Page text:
A recent article in the news told of a soon to be raised wreck of a 17th century British ship, purportedly laden with tons of gold coins valued at four billion dollars U.S. This craft was on its way to secure the loyalty of the Duke of Savoy against the expansionist plans of the Sun King. Interestingly, the site of this wreck was simply stated as “off Gibraltar”, which leaves a great deal of open water as possible locations. Depending where this sunken ship lies in waters 800 metres deep, it is possible that our ship, The Royal Princess, sailed right over this spot as we made our way to Gibraltar from Casablanca, Morocco.
The views from the top of Gibraltar are legendary. Peering over a stone wall down on the harbour crammed with ships, I find it almost impossible to believe that a person could walk up the steep stairs. Those routes, viewed from the perch at the top, remind me of the children’s game, Snakes and Ladders. At this nose bleed site on the top of the rock, a small turn will open vistas of the Mediterranean all the way to Tangiers. From this height, the ocean to the east looks almost like a relief map of the Spanish coast.
The spectacular beauty of this site makes it easy to forget the strategic military importance of this Prudential symbol. Tunnels and caves, some natural, others dug, once made the placement of armaments important at this gateway to the Mediterranean. An underground theatre and a military museum now occupy that space. Tourists flock to the spot where soldiers used to stand guard.
The Treaty of Utrecht in 1713 ceded the Rock to the British, and on and off since that time there has been controversy as to the right of Britain to stay there. But England is indeed in charge of this tiny outpost and, typical of the British, have all the pomp and ceremony associated with the U.K.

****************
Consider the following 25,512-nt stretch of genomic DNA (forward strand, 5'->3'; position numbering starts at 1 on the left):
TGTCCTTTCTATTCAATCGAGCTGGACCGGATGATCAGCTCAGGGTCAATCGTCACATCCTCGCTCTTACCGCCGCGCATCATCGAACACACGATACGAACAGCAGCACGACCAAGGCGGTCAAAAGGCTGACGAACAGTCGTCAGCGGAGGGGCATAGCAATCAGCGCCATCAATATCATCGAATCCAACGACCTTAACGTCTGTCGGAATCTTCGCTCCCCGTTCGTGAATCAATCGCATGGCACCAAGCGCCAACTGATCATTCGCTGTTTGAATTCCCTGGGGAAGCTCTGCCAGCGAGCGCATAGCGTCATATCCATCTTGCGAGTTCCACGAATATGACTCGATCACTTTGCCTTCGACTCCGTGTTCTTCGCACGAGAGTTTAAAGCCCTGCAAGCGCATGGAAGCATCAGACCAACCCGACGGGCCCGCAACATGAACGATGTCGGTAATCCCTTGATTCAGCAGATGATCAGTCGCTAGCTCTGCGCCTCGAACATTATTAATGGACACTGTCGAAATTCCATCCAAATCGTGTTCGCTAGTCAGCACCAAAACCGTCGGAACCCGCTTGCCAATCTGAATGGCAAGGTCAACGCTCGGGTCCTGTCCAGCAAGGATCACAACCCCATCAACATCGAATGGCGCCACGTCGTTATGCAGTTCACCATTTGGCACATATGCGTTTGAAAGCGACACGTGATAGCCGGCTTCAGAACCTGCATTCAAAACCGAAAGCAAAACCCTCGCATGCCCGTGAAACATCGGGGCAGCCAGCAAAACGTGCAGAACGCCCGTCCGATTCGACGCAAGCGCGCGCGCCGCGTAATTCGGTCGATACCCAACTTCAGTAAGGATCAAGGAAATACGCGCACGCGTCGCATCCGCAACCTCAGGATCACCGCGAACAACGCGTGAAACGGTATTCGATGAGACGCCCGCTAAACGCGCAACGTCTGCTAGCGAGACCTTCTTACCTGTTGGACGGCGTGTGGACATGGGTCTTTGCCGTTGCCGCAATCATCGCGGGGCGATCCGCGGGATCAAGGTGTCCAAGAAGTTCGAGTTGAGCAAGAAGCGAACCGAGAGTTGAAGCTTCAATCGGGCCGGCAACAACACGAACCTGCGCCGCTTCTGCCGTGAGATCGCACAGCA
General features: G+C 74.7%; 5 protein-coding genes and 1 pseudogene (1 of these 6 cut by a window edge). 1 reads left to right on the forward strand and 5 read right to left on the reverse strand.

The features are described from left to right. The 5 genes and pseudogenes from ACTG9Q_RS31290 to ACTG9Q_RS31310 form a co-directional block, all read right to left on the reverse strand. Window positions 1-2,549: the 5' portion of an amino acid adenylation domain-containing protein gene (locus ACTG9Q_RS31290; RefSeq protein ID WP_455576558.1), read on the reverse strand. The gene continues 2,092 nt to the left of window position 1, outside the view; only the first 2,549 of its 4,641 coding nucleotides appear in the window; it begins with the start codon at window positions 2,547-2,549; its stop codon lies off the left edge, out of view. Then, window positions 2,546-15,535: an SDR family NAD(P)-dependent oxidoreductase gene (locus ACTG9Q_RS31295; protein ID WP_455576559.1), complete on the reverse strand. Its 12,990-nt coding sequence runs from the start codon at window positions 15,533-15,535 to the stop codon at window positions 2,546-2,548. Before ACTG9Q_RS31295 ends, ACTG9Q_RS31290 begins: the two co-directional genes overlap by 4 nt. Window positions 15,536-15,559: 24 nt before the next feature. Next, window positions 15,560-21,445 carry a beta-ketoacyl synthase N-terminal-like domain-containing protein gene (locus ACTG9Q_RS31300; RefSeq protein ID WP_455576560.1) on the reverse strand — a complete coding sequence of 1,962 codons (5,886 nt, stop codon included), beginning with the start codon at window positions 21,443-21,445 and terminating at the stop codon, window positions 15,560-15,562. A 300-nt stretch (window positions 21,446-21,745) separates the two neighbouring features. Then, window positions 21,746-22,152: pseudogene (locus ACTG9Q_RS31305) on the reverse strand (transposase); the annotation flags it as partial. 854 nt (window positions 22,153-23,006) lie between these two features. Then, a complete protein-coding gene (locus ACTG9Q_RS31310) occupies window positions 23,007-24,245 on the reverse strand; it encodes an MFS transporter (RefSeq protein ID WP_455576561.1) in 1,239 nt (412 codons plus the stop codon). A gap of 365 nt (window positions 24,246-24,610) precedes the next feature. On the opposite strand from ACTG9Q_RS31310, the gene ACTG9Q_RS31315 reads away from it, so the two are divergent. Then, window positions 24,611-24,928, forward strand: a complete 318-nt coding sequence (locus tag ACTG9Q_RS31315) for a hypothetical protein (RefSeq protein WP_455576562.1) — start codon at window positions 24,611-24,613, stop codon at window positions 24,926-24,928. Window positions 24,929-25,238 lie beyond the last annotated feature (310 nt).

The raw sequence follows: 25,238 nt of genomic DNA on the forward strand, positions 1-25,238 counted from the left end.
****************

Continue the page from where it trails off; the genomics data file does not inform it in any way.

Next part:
By this point in our cruise, which had started in Argentina with visits to Brazil, Senegal, Madeira, Morocco and then to this dramatic rock guarding the entrance to the Mediterranean, we were very pleased to visit a place where we could speak the language. Being Anglophiles, we felt, at least culturally, we were in comfortable territory which is more than I could say about our two stops in Africa. It was also a relief to come back into a pleasant temperature after the oven-like heat of North Africa.
We happened to be in Gibraltar on the day that a new governor was installed. Scarlet coated military units with white pith helmets paraded down the street to Casemates Square. As they marched in the April sun past a thin line of tourists, the soldiers also passed stores with names familiar to any Brit. Past Mothercare and W.H. Smith, beneath signs for proper Fish and Chips, as well as banners for Newcastle Brown Ale, the colourful contingent made way for a Rolls carrying the new Governor and his lady.
At the square, shiny black boots stamped the cobbled pavement as the new man in charge left the car to take his place on the platform. He looked splendid in his dark blue uniform trimmed with gold and topped with a feathered hat that denoted his rank.
This scene, although stirring and picturesque, made me think of countless old movies of far flung pink spots on the map where Brits pretended they were at home, and I suppose in a way they still are. After all, the Barbary apes (monkeys, really) still roam over the pinnacle of Gibraltar, and so the legend continues that as long as these apes remain, Britain will rule Gibraltar.